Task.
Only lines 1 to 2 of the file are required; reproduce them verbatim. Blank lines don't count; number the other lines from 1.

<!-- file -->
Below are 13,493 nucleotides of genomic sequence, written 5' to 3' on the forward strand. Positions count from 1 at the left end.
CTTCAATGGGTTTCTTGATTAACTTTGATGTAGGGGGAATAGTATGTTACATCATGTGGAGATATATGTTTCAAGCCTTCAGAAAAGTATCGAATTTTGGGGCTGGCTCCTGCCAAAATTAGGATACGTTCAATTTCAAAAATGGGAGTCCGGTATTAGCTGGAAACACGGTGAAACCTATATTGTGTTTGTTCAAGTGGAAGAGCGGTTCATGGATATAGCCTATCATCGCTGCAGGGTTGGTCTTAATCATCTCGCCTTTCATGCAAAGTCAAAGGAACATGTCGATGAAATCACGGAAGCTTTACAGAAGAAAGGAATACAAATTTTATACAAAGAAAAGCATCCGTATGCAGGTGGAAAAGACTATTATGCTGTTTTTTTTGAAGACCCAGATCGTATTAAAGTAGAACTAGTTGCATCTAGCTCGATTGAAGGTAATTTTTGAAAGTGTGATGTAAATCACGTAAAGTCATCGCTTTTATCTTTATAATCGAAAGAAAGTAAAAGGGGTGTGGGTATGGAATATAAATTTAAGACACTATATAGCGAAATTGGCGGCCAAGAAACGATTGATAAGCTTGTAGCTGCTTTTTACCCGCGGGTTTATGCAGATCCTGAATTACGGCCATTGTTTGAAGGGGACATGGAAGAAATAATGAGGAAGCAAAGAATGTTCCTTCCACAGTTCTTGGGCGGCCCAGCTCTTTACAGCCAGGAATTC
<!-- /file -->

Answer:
Below are 13,493 nucleotides of genomic sequence, written 5' to 3' on the forward strand. Positions count from 1 at the left end.
CTTCAATGGGTTTCTTGATTAACTTTGATGTAGGGGGAATAGTATGTTACATCATGTGGAGATATATGTTTCAAGCCTTCAGAAAAGTATCGAATTTTGGGGCTGGCTCCTGCCAAAATTAGGATACGTTCAATTTCAAAAATGGGAGTCCGGTATTAGCTGGAAACACGGTGAAACCTATATTGTGTTTGTTCAAGTGGAAGAGCGGTTCATGGATATAGCCTATCATCGCTGCAGGGTTGGTCTTAATCATCTCGCCTTTCATGCAAAGTCAAAGGAACATGTCGATGAAATCACGGAAGCTTTACAGAAGAAAGGAATACAAATTTTATACAAAGAAAAGCATCCGTATGCAGGTGGAAAAGACTATTATGCTGTTTTTTTTGAAGACCCAGATCGTATTAAAGTAGAACTAGTTGCATCTAGCTCGATTGAAGGTAATTTTTGAAAGTGTGATGTAAATCACGTAAAGTCATCGCTTTTATCTTTATAATCGAAAGAAAGTAAAAGGGGTGTGGGTATGGAATATAAATTTAAGACACTATATAGCGAAATTGGCGGCCAAGAAACGATTGATAAGCTTGTAGCTGCTTTTTACCCGCGGGTTTATGCAGATCCTGAATTACGGCCATTGTTTGAAGGGGACATGGAAGAAATAATGAGGAAGCAAAGAATGTTCCTTCCACAGTTCTTGGGCGGCCCAGCTCTTTACAGCCAGGAATTC